As we have seen before, the Mishna (2a) taught that a person who did damage will be obligated to pay restitution with meitav – from the best land. Rav Huna teaches that the individual who pays has a choice – either money or meitav. In response, Rav Nahman asks how Rav Huna can square his ruling with the baraita that understands the passage (Shemot 21:34) requiring someone who dug a pit in the public thoroughfare to make restitution by means of kesef yashiv be-be’alav – “money he will return to the owner” – to mean that anything with value can be used to pay the debt, even bran – Rav Huna responds that the baraita only permits payment in shaveh kesef (something of value that is not actual money) in cases where he does not have cash. Rather than saying that he is obligated to sell the object in order to raise cash with which to pay his debt, the baraita teaches that the object can be used to pay the debt directly.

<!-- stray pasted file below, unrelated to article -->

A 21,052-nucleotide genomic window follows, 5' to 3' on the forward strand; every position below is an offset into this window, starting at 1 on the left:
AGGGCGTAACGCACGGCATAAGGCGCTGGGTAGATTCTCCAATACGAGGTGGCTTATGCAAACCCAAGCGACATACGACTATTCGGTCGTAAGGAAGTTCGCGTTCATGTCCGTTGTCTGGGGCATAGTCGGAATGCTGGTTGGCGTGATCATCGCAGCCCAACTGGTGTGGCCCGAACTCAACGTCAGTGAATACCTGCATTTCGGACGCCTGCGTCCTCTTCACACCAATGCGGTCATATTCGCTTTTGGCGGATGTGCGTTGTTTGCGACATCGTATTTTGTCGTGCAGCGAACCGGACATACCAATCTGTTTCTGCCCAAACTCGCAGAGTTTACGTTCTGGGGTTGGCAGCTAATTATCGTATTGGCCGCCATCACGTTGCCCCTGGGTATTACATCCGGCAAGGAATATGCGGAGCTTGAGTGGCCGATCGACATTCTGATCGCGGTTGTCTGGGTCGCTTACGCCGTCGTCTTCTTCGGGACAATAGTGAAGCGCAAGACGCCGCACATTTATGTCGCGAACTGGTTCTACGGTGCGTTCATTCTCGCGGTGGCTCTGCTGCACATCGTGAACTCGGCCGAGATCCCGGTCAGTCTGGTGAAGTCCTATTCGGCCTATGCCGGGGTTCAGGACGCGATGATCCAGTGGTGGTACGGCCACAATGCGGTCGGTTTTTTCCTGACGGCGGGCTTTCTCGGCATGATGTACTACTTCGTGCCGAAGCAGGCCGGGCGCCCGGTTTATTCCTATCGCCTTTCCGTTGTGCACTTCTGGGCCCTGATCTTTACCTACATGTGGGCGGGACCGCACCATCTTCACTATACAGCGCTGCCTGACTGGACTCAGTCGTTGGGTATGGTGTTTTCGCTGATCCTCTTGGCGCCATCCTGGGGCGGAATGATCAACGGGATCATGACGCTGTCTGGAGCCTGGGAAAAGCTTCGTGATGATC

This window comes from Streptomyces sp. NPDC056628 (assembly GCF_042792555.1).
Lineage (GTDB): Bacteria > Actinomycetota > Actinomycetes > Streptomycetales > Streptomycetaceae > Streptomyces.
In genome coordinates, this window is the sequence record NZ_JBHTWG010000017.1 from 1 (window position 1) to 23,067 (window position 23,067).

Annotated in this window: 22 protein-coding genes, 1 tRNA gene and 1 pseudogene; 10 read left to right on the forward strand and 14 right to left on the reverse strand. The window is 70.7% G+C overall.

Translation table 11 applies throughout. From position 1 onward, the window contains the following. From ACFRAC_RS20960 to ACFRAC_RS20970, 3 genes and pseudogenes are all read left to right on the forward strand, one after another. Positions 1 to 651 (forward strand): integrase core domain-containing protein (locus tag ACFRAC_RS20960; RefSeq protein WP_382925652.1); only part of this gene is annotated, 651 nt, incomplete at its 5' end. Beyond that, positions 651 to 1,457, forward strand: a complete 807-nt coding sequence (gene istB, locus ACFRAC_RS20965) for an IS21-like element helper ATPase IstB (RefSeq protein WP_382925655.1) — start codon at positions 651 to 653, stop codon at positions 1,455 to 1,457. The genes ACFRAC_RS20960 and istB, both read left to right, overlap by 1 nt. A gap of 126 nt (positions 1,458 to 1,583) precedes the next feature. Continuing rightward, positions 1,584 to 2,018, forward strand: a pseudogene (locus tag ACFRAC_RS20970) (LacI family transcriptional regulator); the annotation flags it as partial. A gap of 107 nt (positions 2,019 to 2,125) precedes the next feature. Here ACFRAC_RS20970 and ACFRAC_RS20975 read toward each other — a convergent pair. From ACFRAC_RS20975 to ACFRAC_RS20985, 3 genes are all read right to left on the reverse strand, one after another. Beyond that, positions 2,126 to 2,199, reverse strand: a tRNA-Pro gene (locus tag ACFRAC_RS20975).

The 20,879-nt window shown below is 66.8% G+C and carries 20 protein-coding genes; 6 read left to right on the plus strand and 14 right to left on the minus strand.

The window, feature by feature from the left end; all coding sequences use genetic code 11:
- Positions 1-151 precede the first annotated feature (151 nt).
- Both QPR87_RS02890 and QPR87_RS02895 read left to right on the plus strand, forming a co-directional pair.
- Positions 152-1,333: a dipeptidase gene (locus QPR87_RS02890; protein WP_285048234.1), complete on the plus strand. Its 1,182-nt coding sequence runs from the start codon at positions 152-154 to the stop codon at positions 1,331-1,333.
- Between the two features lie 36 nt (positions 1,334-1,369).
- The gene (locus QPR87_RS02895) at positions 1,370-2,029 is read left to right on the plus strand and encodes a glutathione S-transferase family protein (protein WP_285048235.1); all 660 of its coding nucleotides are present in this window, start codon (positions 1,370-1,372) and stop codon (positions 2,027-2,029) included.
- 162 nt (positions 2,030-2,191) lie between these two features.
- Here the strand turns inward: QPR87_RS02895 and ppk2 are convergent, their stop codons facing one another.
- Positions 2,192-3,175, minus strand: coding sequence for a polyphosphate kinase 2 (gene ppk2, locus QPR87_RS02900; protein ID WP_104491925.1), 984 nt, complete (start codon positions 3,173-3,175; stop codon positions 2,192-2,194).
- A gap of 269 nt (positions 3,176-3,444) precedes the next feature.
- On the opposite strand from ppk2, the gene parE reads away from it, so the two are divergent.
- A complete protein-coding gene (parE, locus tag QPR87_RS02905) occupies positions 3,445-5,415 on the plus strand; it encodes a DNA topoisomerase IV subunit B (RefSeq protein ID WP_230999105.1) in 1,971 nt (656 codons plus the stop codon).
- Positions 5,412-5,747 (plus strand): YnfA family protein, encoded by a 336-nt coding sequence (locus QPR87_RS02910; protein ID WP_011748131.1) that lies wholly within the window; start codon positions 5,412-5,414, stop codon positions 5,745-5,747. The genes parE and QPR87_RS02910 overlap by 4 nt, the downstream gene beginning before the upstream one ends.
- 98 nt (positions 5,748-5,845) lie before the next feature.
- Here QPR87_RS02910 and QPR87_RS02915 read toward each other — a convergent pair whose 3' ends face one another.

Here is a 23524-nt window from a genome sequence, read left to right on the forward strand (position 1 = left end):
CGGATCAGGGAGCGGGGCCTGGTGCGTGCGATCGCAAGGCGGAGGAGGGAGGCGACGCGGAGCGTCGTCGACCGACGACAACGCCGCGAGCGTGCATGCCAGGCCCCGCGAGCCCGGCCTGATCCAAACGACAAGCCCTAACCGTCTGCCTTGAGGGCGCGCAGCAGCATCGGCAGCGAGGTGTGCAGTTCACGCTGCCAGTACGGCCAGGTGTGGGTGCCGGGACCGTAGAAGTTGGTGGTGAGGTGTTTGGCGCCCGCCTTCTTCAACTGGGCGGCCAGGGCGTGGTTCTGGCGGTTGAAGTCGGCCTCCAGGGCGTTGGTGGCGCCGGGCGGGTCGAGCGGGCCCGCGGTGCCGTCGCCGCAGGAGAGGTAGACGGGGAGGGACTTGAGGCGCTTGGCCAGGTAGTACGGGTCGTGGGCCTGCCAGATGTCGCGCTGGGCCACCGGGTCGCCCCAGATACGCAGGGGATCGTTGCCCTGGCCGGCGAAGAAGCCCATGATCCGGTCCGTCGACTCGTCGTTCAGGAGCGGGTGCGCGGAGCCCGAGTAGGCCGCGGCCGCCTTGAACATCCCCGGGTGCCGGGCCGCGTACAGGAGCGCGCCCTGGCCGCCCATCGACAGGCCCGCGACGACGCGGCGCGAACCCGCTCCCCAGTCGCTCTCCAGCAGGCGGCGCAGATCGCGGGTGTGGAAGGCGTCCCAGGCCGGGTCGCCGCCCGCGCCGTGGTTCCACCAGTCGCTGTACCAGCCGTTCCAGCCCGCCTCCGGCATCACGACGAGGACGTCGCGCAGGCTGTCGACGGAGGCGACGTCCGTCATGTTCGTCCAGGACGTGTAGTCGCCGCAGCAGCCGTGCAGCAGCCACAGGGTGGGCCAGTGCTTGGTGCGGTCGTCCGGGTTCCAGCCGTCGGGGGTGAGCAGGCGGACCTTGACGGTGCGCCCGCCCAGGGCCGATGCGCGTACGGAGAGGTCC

According to Rabbeinu Tam, there are a number of different rules and regulations that apply:
- With regard to nezikin, payment should ideally be made with cash or with the best land (idit). Payment can also be made with any movable object – even with the appropriate amount of bran, since movable objects are viewed as being readily sold, and are, therefore, considered the equivalent of cash.
- If someone borrowed money, repayment is supposed to be made with cash. Only if he does not have cash to return will he be allowed to substitute an appropriate amount of land to cover his debt. In any event, he is not obligated to sell anything in order to pay in cash, and in a worst case scenario he will be allowed to pay with land or some other object of value.
When it comes to paying wages of someone who was hired, payment must be made in cash. If the employer has no cash to pay he cannot substitute anything else as payment – even movable objects – and he will have to find a purchaser for his land or valuables in order to raise the money to pay his workers.